# Hi All, a quick question about gravity in outer space!!

Status
Not open for further replies.
F

#### floyd94

##### Guest
Imagine you’re an astronaut on a space walk, your at an altitude of about 150-175 miles and you want to get rid of something so you throw it strait down towards the earth as hard as you can. What will happen in about 90 minutes?<br />

T

#### tomnackid

##### Guest
I'm guessing you just read Clarke's short story "Jupiter V" <img src="/images/icons/wink.gif" />

F

#### floyd94

##### Guest
No, but I would like an answer. Its for a friend of mine.

K

#### krrr

##### Guest
"I think its orbit would get slightly more elliptic with the apogee increasing and the perigee decreasing."<br /><br />Right, I think. From he standpoint of the thrower, it will look like he's being orbited by the object.

S

#### spacester

##### Guest
<font color="yellow">I think its orbit would get slightly more elliptic with the apogee increasing and the perigee decreasing</font><br /><br />That is essentially correct. There are some implicit assumptions made to get there, but yeah.<br /><br />The tricky part is in what we mean by 'more elliptic'.<br /><br />Are we implying that the initial orbit is circular? In that case the apogee and the perigee suddenly become no longer equal, so the word 'more' is inoperative.<br /><br />If we account for the fact that there's no such thing as a perfectly circular orbit, we need to consider when the object is thrown. Orbital maneuvers are almost always done at apoapse or periapse, but did anybody tell the astronaut exactly when to throw it?<br /><br />If the object is thrown at perigee than the answer is exactly correct. If at apogee, the object's orbit becomes more circular. If not thrown at an apse, things get complicated, but it will be one or the other: more elliptical or more circular.<br /><br />In any case, both objects will still have essentially the same orbital period. So at the end of one orbit ("90 minutes later"), they would meet up again: the object would come rising back up to meet the astronaut, if nothing else changed. (Jo Astronaut doesn't fire her thrusters.)<br /><br />In reality, there would be some drag on both objects that would make a difference. But now I'm getting too carried away even for me. <img src="/images/icons/laugh.gif" /><br /><br />But what happens at 45 minutes after the throw? <div class="Discussion_UserSignature"> </div>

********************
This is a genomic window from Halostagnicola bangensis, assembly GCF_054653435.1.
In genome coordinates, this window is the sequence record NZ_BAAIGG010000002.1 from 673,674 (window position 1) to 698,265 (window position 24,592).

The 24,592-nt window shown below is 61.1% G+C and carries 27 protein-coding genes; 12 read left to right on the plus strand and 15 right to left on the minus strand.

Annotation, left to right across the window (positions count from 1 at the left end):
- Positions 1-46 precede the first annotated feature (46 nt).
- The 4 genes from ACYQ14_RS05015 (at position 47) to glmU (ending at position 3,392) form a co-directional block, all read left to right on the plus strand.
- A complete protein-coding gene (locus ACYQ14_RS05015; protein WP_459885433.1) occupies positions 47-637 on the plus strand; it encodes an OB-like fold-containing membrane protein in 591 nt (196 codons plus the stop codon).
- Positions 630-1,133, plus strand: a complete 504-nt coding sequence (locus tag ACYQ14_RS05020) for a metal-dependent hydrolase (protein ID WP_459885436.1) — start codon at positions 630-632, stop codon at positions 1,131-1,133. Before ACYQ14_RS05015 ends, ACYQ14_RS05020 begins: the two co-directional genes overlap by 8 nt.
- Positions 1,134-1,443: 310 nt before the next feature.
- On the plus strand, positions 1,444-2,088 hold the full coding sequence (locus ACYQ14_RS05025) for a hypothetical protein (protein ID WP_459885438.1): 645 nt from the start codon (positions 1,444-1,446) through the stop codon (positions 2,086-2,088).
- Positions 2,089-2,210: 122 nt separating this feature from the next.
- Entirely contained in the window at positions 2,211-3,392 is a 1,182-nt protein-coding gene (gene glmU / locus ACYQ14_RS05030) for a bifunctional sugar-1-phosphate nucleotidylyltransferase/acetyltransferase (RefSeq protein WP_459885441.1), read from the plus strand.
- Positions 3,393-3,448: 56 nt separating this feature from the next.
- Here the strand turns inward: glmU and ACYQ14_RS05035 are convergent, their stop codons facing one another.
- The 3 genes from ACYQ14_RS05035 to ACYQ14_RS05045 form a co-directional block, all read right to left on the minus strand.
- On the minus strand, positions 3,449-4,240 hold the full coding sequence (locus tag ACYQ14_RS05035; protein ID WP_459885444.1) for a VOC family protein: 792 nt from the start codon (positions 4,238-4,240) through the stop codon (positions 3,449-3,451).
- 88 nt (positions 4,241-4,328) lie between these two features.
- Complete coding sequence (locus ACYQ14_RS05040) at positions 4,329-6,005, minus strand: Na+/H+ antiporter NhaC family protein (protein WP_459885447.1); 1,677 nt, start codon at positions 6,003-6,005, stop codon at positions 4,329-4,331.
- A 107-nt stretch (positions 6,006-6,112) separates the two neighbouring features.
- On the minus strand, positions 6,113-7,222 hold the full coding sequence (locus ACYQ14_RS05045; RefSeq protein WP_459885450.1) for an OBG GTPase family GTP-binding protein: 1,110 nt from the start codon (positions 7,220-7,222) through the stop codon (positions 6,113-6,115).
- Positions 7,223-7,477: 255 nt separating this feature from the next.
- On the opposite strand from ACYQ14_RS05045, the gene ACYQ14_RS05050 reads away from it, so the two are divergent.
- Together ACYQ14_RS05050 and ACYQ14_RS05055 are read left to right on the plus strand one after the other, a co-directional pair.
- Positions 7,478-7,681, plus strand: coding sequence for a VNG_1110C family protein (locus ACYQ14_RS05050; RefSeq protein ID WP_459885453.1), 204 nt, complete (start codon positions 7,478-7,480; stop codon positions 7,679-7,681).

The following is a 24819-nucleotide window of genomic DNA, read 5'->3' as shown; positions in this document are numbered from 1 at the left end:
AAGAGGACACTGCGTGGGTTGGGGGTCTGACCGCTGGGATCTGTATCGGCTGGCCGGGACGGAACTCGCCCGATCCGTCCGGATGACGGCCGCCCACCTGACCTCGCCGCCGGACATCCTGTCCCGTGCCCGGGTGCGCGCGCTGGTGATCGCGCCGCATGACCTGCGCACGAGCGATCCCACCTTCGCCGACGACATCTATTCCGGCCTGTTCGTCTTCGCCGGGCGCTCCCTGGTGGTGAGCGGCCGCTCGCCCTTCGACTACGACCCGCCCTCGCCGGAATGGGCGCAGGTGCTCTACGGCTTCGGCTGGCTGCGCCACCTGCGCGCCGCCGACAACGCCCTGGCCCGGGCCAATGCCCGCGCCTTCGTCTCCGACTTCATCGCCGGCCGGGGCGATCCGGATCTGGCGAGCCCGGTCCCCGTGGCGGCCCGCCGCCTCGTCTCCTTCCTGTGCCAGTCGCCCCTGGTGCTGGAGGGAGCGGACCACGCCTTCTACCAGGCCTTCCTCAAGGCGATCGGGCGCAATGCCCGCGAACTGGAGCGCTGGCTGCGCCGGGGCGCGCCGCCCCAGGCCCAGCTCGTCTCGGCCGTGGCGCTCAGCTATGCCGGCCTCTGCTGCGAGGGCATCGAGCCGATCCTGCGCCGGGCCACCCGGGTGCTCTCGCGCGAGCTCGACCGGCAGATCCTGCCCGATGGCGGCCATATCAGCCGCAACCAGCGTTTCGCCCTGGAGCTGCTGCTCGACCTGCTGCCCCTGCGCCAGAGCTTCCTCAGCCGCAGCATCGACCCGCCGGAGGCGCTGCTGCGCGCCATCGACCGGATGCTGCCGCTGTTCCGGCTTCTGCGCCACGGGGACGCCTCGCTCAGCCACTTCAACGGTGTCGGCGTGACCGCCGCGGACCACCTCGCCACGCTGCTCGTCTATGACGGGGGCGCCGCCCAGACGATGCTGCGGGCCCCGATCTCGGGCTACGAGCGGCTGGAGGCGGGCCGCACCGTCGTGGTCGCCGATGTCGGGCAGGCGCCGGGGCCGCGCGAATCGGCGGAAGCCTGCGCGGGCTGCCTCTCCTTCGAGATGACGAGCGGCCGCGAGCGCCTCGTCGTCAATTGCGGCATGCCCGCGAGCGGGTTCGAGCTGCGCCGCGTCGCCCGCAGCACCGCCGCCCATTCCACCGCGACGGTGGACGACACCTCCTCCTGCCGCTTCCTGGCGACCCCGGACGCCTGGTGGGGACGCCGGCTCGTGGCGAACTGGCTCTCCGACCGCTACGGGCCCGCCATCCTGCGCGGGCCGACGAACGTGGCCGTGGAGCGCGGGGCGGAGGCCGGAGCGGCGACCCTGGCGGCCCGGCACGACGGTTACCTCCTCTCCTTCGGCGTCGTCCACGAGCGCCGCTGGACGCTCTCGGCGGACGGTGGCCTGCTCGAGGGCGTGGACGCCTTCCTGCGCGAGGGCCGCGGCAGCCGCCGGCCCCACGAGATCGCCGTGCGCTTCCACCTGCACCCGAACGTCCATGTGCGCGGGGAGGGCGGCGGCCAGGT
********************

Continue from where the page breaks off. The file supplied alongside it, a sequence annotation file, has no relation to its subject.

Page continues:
K

#### krrr

##### Guest
I didn't mean a gravity-induced orbit. However, at first the object, with its perigee lowered, will run faster (having the "inner lane"). After about 22.5 minutes, it will be at the same height as the observer, but before him. At apogee after 45 minutes, it will appear above the observer, then it will fall behind etc.

D

#### discovery_fan

##### Guest
You all will probably know it, but there is a great Nasa site dealing with such things:<br />http://www2.jpl.nasa.gov/basics/guide.html<br />Section 1, chapters 3, 4, and 5 explain the basics of orbits very nicely. Just in case someone has never seen it.

C

#### comga

##### Guest
Spacester's answer is correct, but he doesn't say what happens along the orbit. One can plot these things using some good approximations. I believe the equations are called the Clohesey-Wilshire equations (although my spelling is probably off. A good place to start is a book by Bate, Meuller, and White, with further apologies for spelling.)<br /><br />Assume the initial orbit is circular, although it doesn't matter much, and assume that the throw is at right angles to the astronaut's path. The projectile leaves his hand heading "down" towards the center of the earth. As said by others, going "on the inside track" it moves ahead, but eventually hits its new perigee. At that point it is moving in the same direction as the astronaut, but lower and going faster. Then the orbit radius increases until it is at the same altitude as the astronaut. Its at the same velocity, but out in front. It continues to rise towards its apogee, and slows down. Now its "above" the astronaut but going slower, so he's catching up. It then descends, gaining speed to macth that of the astronaut, but droping in altitude. After exactly one orbit it passes by the astronaut, heading down at the speed it was thrown, having made a pretty good approximation of a circle. <br /><br />Even if there was a measureable drag effect, it would pretty much effect both equally unless there was a dramatic difference in balistic coefficient, such as if the thrown object was a balloon. In that case, the circles would become loops, one per orbit, moving away from the astronaut in the direction of motion but losing altitude relative to the astronaut.

Status
Not open for further replies.

Replies
8
Views
452
Replies
8
Views
5K
Replies
2
Views
7K
Replies
1
Views
3K
Replies
7
Views
2K